K–12 data leadership: Be the change for your school community

I will never forget the day I was hired as a teacher. There was one position open in a local school, and the principal was excited to offer me the job as I had been a student teacher and then a substitute there. I walked the fifteen minutes from my home on that hot, late summer New York City day, passed through those big red doors, and waited in the office for my name to be called. Soon enough I was informed of an open sixth- and seventh-grade 12:1 math position. Could I teach students with IEPs? Sure thing. Could I teach math? You betcha. The principal and I shook hands and he congratulated me on becoming the school’s newest faculty member.

The moment I emerged from those metal doors and began the walk back home, the reality of the situation hit me: I had just been hired as a math teacher. I did not grow up a “math person.” While I was in the higher performing classes due to tracking, as a student, math was my Achilles heel. It was the one subject that perpetually held down my overall average, the one subject I needed a tutor in, and the one subject that made me sweat and dread school. But here I was, about to become a math person, whether I liked it or not.

It doesn’t take much to go from data novice to data rockstar, but the first step to overcoming any obstacle is to admit that there is one in the first place.

As every teacher knows, that first year was a trial by fire. I struggled to keep my head above water those first few months. Then, one day, I gave myself a firm talking to. I confronted my negative disposition toward math, which had been exacerbated by years of struggle and disconnect between me and the subject. I told myself that I was a math person, that this shift, this work, was essential, and that I was going to rewrite my math story.  A few years later, I had become a leader in the department, and my classroom was often showcased during high-stakes school visits and highlighted for its innovative lessons. When I left the classroom many years later, I felt a deep sense of pride for all I had accomplished. That inner sixth-grader who, once upon a time, failed math couldn’t have been more proud.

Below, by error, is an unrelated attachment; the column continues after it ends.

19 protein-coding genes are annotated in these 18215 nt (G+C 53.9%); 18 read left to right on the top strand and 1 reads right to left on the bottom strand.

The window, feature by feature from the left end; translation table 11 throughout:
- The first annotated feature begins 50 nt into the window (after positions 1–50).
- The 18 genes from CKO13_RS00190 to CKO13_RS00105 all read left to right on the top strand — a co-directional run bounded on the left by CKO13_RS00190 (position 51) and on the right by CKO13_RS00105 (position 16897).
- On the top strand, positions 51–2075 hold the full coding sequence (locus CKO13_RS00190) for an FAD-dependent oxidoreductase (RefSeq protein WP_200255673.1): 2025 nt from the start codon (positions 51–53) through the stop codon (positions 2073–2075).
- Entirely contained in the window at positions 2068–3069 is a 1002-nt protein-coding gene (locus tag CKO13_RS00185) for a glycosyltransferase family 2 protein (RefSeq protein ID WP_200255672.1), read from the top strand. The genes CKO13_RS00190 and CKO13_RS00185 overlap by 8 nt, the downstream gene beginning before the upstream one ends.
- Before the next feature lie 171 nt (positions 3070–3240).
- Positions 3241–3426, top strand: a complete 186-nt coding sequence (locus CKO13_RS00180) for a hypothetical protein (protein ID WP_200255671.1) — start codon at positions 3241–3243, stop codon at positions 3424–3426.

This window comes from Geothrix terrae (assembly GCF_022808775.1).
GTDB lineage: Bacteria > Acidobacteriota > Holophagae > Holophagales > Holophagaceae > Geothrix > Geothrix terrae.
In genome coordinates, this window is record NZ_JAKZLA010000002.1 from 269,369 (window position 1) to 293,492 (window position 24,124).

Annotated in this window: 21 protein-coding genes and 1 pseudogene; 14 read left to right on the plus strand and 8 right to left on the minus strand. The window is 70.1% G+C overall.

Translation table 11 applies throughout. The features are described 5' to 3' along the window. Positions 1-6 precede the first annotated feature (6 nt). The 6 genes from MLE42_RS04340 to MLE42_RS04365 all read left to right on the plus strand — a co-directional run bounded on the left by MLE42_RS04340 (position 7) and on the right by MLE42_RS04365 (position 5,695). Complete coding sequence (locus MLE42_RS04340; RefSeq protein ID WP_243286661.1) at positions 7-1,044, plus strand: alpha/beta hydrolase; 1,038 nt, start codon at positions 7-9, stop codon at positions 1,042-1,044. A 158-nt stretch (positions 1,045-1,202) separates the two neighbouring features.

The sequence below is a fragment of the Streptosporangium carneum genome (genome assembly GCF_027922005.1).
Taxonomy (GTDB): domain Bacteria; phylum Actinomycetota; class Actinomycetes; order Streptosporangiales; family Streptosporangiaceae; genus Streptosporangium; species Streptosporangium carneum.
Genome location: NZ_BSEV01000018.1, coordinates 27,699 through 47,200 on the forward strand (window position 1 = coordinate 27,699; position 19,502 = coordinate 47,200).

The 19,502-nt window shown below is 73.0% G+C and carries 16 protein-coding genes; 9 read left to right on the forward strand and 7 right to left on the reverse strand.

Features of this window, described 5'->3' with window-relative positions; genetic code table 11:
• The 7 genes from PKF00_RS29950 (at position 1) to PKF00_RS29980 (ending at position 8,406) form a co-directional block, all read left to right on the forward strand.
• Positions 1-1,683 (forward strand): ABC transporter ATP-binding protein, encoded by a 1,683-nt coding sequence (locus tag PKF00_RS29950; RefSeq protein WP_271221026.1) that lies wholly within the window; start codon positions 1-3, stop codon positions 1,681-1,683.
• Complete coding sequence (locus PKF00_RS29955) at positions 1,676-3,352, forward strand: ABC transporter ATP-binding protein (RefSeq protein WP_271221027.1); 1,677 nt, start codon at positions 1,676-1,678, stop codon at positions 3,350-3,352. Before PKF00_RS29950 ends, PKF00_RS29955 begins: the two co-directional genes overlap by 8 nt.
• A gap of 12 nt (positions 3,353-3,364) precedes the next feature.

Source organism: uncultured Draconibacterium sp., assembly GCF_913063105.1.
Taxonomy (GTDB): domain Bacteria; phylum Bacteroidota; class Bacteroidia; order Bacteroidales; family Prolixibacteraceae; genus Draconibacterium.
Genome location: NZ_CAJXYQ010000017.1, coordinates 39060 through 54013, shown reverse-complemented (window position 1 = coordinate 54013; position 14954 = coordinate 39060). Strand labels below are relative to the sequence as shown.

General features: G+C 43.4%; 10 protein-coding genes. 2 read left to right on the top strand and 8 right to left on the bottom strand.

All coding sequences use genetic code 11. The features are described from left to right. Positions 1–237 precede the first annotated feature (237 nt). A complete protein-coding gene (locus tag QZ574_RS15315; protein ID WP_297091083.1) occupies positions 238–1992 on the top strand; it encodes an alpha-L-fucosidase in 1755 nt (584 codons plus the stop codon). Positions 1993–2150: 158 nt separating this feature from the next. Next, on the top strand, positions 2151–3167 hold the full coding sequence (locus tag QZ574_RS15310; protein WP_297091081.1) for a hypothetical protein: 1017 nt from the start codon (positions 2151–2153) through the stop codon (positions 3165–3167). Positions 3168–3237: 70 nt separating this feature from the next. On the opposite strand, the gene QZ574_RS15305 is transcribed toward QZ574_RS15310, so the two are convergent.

Often, when we face necessary “evils”—uncomfortable systems or processes or subjects that we can’t live with or without—we defer to old habits. When presented with that first teaching assignment, I really wanted to melt back into my old ways of interacting with math: ignore, procrastinate, or just get by. However, I knew my students would suffer if I didn’t show myself some tough love.

I now have the pleasure of working with school and district leaders in my role at NWEA as a senior professional learning consultant. In this capacity, I am able to have robust, honest conversations with those who are responsible for the health and growth of a school and its community. We speak frankly about K–12 data leadership, the things that are working, and the obstacles to progress. Year after year, I’ve heard the same responses from school leaders: they know their assessment reports are important, but they’re just not a “data person.” Well, you’ve come to the right place.

Data is essential

Stay with me while I lean into a metaphor many of us can relate to.

Imagine you go for a routine physical. The doctor is out of network, but you’ve weighed the cost of a visit and deemed it valuable since they are a leader in their field. A week later, you receive your results: a carefully packaged, in-depth summary of your current health. The doctor has even taken the time to provide a few suggestions based on your results. You get the folio and toss it in your trunk, your linen closet, your kid’s toy chest. For weeks. You just don’t have the time for it; it’s too much to read and you feel fine, for the most part. But, why? There’s no point in going to a doctor if you aren’t going to acknowledge your results in a timely manner and make changes, however small, based on their recommendations.